- Has the EU Commission deemed the third country to which you are transferring data to have adequate data protection laws? If not, you need to select a mechanism to legitimise your transfers. These mechanisms could include (for example) using SCCs, entering into intra-group Binding Corporate Rules, or relying on the exemptions available under the GDPR
- You should evaluate whether the third country’s legislation, particularly in relation to surveillance measures, adversely affects your transfer, especially in relation to the ability of public authorities in that country to access the data. Are the local laws clear, precise and accessible? Are they necessary and proportionate? Is there independent oversight mechanisms? Do individuals have effective rights under the local law? You should also document your due diligence in this area
- If it is possible that the third country’s laws impinge on your data transfer, the EDPB’s guidance sets out a number of potential supplementary measures, which you can use alone or in different combinations. These range from technical measures (eg: encryption of data), to contractual clauses, to organisational measures (i.e. policies and procedures governing the data transfer). If none of the measures or combinations of measures bring the transfer into line with EU law, then you must suspend or terminate the arrangements involved.
- If you are relying on SCCs (as many businesses do), you do not need to undertake further steps unless your chosen supplementary measures impact the terms of the SCCs themselves
- As a general point, you should keep your measures under review, in case circumstances in the country you export to change.
based service providers, many of whom hold their data in the United States. There are also known to be service providers of this kind in Eastern Europe – beyond the boundaries of the EEA. The European Commission has, inevitably, had to follow the lead of the European Court of Justice and, ever so quietly, declare that existing practices should cease whilst at the same time, racking its collective brain to produce another approach – having now done this in conjunction with the European Data Protection Board (EDPB).
If your immediate reaction is that the above is a big ask…. you will not be alone!
Were the EU required to publish economic impact assessments alongside guidance of this kind, this would lay bare the potentially huge dilemma that businesses face. Here in the UK, ICO is currently assessing the guidance and has yet to publish its views on how UK businesses should react. In principle, as of 1st January 2021, a UK modified GDPR will apply and, therefore, ICO will find it hard to suggest any deviation away from guidance of this kind. What is overlooked, however, is that for many businesses the reality is that they secure their cloud services on the service provider’s terms.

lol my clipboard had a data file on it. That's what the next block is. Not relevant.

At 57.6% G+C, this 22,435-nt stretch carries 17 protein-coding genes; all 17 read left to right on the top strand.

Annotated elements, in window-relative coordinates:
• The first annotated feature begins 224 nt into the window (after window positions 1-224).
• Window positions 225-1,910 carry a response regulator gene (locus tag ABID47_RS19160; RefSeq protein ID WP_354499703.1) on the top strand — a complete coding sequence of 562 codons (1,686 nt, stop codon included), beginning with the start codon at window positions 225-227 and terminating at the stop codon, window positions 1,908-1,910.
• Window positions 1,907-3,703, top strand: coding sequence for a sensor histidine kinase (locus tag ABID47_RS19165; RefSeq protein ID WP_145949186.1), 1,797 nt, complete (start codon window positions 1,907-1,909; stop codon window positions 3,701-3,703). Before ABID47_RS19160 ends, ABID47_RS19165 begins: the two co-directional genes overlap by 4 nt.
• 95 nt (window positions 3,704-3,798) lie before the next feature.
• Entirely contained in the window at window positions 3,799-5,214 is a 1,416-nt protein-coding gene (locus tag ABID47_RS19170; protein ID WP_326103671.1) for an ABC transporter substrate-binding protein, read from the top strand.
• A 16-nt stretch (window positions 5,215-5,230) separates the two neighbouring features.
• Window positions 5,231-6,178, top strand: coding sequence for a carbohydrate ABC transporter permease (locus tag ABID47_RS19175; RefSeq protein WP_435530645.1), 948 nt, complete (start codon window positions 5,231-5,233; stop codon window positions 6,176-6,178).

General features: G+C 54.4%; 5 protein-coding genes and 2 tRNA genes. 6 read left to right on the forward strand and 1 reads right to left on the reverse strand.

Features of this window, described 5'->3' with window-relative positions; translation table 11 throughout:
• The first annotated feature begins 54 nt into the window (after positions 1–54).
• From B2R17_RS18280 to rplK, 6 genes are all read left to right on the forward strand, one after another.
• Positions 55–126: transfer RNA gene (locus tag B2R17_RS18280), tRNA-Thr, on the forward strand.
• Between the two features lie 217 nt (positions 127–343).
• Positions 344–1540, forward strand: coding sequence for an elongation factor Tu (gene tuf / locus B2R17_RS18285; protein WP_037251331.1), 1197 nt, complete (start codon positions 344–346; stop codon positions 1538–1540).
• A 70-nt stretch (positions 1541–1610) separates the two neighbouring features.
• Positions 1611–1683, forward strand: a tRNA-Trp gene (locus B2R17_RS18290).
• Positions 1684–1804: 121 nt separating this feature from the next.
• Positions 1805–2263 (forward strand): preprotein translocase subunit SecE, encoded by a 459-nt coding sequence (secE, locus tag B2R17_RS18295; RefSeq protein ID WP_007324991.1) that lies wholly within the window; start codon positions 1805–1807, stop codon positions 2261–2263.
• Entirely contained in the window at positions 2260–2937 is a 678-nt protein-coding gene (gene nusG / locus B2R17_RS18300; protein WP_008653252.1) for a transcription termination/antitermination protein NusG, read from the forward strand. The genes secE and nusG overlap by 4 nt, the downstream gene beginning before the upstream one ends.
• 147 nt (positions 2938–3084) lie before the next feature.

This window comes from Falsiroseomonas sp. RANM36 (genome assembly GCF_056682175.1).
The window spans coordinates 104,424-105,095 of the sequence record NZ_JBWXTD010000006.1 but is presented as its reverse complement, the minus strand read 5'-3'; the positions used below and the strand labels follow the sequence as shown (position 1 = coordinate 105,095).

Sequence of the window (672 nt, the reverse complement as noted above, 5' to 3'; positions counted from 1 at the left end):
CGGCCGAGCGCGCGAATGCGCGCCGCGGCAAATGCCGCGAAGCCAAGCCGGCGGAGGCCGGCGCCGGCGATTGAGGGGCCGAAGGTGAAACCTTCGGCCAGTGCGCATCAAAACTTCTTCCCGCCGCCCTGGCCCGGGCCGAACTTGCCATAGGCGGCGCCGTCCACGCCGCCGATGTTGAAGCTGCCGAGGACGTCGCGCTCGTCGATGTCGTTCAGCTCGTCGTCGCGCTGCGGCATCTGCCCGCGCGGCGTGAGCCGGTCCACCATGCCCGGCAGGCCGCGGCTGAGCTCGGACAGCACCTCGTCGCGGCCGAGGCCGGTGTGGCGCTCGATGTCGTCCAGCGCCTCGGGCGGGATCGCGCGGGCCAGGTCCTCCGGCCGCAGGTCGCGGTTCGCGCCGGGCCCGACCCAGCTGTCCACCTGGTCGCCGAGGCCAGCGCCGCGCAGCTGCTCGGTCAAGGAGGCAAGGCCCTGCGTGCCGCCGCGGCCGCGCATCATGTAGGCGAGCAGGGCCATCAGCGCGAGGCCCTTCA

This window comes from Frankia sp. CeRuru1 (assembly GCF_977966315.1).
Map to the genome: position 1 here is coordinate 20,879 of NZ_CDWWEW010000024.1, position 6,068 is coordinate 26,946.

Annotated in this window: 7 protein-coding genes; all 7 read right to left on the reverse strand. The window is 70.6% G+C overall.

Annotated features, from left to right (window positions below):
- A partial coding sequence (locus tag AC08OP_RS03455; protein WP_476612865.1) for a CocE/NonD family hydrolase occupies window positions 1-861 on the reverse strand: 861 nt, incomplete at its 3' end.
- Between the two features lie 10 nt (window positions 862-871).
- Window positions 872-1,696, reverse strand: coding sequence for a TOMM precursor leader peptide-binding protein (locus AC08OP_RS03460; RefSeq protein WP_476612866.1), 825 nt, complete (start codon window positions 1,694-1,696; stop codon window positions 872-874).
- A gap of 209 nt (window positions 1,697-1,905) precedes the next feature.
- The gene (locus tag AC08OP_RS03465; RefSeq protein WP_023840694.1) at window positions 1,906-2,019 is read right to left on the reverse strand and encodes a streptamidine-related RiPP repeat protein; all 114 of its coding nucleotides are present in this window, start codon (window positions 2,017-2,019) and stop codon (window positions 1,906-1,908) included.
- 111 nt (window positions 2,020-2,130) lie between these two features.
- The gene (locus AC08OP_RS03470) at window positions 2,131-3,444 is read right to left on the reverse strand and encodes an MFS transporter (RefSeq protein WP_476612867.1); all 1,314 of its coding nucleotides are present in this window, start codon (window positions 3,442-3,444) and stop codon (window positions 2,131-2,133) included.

The coming weeks will see the Survey Monkeys and Mailchimps of this world give their response. Relocating data servers to within the EU footprint or that of a country regarded as adequate in its data protection law will be an option but may well compromise the business model adopted.
The issue of an EU/US trade deal is relevant, as in modern times, trade deals are difficult to achieve without mutual recognition of the lawfulness of data transfers.
On the other hand, we may see a rise of alternative service providers located within the EU able to provide the same cloud based services to the same standards.
And there are other implications for the United Kingdom
Briefly, we need to remember that we await a determination from the EU as to the adequacy of UK data protection laws post 31st December 2020. We will become a third country and, importantly, the processes described above may well become processes your customers need to apply in their dealing with you, if they transfer personal data to you from within the EEA for processing.
For businesses where ownership lies with entities in other territories such as the United States, your reliance on the parent company for data processing services requires you to take all of this new guidance into account and apply it as necessary. Existing binding corporate rules that you may have in place should be revisited at this time.
Author: Frank Suttie
The content of this page is a summary of the law in force at the date of publication and is not exhaustive, nor does it contain definitive advice. Specialist legal advice should be sought in relation to any queries that may arise.